Urban development experts have recently gone even further and begun calling for more restrictions on where and how much we build. Experts say that the unprecedented flooding in Houston during Hurricane Harvey was mostly caused by runaway development, which reduced the amount of land that floodwaters could drain into. Areas of Houston that were previously not considered floodplains suddenly flooded due to recent development in surrounding areas. Unfortunately, this damage to the ecosystem will be extremely difficult to undo, especially with the number of water-repelling parking lots and roads across the city.

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Improving Materials and Shapes

Research into new materials has become a priority for cash-strapped governments and major corporations. While concrete and metal have their place in architecture, some new materials like foam and hot melt adhesivesare beginning to prove their worth. In the aftermath of a disaster, a community’s ability to rebuild is largely determined by how quickly safe housing can be procured, and the speed and flexibility of innovative materials are likely to be game-changers.

As technology improves, round and dome-shaped houses are being used for experimentation. Aeronautical engineering has long since proved that curved and sloping shapes are more aerodynamic than sharp and flat ones, but this knowledge has not been applied to housing until recently. Japan is experimenting with dome-shaped foam houses, and one U.S. construction company is seeing overwhelming success with its well-constructed round homes.

There’s still a long way to go before these new materials reach mainstream usage since consumers have been slow to embrace them. Even well-understood materials like precast concretearen’t yet a go-to option for many architects and building owners.

Obstacles to Change

Unfortunately, financial costs will always pose a barrier to shaping how we build. Even in the wake of major disasters, the price tag of updated building codes and voluntary improvements has made safer buildings an uphill battle. It’s not uncommon for a strong new building code to be proposed, then be weakened due to the financial difficulties it would pose for families, building owners, and architects alike.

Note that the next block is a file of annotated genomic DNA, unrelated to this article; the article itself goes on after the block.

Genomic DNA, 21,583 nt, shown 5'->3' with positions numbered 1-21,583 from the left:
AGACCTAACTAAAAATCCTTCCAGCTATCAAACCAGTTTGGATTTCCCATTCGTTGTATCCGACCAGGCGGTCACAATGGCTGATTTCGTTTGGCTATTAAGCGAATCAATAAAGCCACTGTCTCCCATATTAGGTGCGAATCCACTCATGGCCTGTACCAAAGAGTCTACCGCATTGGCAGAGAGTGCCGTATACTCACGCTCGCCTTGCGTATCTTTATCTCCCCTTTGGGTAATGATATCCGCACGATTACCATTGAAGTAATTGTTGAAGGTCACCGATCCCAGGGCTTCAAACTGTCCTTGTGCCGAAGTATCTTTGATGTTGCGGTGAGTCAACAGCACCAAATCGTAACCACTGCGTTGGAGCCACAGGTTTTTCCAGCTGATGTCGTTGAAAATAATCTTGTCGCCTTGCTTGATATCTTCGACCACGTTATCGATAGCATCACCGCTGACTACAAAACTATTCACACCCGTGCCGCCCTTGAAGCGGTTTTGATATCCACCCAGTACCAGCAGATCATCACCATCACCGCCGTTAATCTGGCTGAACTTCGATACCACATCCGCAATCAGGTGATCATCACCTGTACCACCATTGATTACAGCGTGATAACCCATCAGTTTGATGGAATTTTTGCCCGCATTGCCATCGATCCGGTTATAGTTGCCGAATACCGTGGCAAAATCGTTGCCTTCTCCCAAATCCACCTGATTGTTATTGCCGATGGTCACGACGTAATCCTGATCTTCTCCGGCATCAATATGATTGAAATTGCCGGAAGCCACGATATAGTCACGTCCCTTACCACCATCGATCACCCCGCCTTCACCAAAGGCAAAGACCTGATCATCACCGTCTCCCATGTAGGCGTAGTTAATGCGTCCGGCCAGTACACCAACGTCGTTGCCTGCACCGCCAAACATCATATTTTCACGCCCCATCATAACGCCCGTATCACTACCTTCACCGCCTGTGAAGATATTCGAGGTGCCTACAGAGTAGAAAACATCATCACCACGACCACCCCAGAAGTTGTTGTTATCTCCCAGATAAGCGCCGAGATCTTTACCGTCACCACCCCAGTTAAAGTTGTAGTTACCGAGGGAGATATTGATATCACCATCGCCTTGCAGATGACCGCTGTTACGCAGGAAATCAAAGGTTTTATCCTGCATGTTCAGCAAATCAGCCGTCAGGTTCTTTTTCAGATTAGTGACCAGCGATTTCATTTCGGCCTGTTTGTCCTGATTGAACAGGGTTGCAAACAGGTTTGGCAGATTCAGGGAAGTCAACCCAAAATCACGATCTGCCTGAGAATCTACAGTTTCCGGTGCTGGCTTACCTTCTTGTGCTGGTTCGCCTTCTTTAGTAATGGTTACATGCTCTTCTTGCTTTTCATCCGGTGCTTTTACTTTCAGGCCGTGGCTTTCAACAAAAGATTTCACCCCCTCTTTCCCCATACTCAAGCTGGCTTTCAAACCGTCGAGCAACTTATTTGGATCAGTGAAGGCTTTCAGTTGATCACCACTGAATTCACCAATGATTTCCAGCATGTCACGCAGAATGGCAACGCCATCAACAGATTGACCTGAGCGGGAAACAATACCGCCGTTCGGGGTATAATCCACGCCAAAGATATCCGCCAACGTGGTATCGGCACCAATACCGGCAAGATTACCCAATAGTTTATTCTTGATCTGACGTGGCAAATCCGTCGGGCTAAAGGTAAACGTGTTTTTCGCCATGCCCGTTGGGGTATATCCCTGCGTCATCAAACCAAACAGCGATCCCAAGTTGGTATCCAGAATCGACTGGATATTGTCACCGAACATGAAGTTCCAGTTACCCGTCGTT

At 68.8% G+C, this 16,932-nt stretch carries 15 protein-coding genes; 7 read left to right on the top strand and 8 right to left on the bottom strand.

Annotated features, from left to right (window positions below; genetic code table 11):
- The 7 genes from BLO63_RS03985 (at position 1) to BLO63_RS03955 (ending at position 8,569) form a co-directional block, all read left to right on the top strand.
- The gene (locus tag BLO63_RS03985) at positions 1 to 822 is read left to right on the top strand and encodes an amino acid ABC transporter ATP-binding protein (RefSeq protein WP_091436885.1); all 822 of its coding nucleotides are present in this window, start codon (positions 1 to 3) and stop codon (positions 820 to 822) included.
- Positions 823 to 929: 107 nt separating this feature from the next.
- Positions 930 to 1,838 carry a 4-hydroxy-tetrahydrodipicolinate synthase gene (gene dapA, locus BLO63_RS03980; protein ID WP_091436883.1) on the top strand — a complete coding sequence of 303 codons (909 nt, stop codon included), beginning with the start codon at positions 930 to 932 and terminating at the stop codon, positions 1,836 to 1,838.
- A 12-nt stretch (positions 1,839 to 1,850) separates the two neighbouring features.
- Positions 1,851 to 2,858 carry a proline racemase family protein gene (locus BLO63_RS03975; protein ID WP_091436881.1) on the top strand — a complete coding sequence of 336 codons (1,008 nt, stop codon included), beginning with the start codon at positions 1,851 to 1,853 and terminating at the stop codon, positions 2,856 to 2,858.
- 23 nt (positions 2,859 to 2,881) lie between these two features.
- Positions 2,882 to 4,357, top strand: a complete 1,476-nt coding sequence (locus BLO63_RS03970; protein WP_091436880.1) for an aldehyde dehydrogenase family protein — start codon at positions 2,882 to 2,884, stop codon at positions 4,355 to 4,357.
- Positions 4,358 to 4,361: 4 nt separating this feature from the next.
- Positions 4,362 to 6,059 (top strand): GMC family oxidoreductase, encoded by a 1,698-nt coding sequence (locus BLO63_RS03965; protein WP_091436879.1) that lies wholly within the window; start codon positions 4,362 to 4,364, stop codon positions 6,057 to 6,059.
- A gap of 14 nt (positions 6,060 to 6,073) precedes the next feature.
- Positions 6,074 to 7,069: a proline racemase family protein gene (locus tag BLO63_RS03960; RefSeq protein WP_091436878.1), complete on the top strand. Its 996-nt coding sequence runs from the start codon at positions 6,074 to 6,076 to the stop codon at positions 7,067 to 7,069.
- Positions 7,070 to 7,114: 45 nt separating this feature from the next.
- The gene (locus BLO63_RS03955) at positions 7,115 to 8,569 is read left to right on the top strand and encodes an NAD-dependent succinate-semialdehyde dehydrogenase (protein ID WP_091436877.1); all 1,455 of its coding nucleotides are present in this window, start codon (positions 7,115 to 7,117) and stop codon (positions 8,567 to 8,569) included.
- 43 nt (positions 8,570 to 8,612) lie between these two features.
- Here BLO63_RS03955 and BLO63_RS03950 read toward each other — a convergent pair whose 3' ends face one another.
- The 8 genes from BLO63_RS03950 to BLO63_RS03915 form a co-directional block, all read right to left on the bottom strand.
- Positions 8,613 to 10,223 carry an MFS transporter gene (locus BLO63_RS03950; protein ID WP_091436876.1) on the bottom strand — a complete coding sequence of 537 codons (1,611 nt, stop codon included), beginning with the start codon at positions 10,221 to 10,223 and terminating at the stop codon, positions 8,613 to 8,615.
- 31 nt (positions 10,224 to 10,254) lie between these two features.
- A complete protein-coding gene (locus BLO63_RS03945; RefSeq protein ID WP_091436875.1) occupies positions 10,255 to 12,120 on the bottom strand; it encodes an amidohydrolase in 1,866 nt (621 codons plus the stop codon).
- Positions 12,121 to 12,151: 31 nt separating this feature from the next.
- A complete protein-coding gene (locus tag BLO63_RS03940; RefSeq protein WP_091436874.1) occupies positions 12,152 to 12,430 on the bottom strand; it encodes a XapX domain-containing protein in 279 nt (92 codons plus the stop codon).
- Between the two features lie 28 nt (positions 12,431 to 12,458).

Technological limits are also an obstacle. For example, measuring and assessing the damage done to a house during a hurricane is difficult to do in precise terms when the house has been reduced to rubble. Highly sensitive force-measuring equipment can be helpful in a controlled environment, but it’s not easily deployable in the field, making it less helpful for studying individual building collapses and other disasters.

While environmentally friendly practices are desirable and great for our planet, it can be hard to balance strength and recyclability. Improvements in wood lamination and particleboard creation have made wood a surprisingly effective building material for earthquake resistance, but it’s not a good material for very humid environments, including areas of the globe where hurricanes are common.

Finally, existing buildings are obstacles in and of themselves. Base isolation pads of rubber and lead are great for improving earthquake resilience, but they’re difficult to install in existing high-rise structures. Residents and owners of outdated buildings may naturally be reluctant to relocate while rebuilding occurs.

Fortunately, the conversation around architecture and natural disasters is beginning to change. Members of the public who have been affected by natural disasters are seeking solutions, and scientists and other innovators are rising to the challenge. Collaboration between architects around the world will only make buildings stronger, safer, and more affordable as we continue to adapt to our world.2

 

Casey Heigl is the Marketing Manager for Hotmelt.com, one of the companies that makes up Heigl Technologies. She has extensive knowledge of hot melt applications, vendors, industry trends and how they are used across various verticals. Casey enjoys sharing her unique perspective through her blog writing.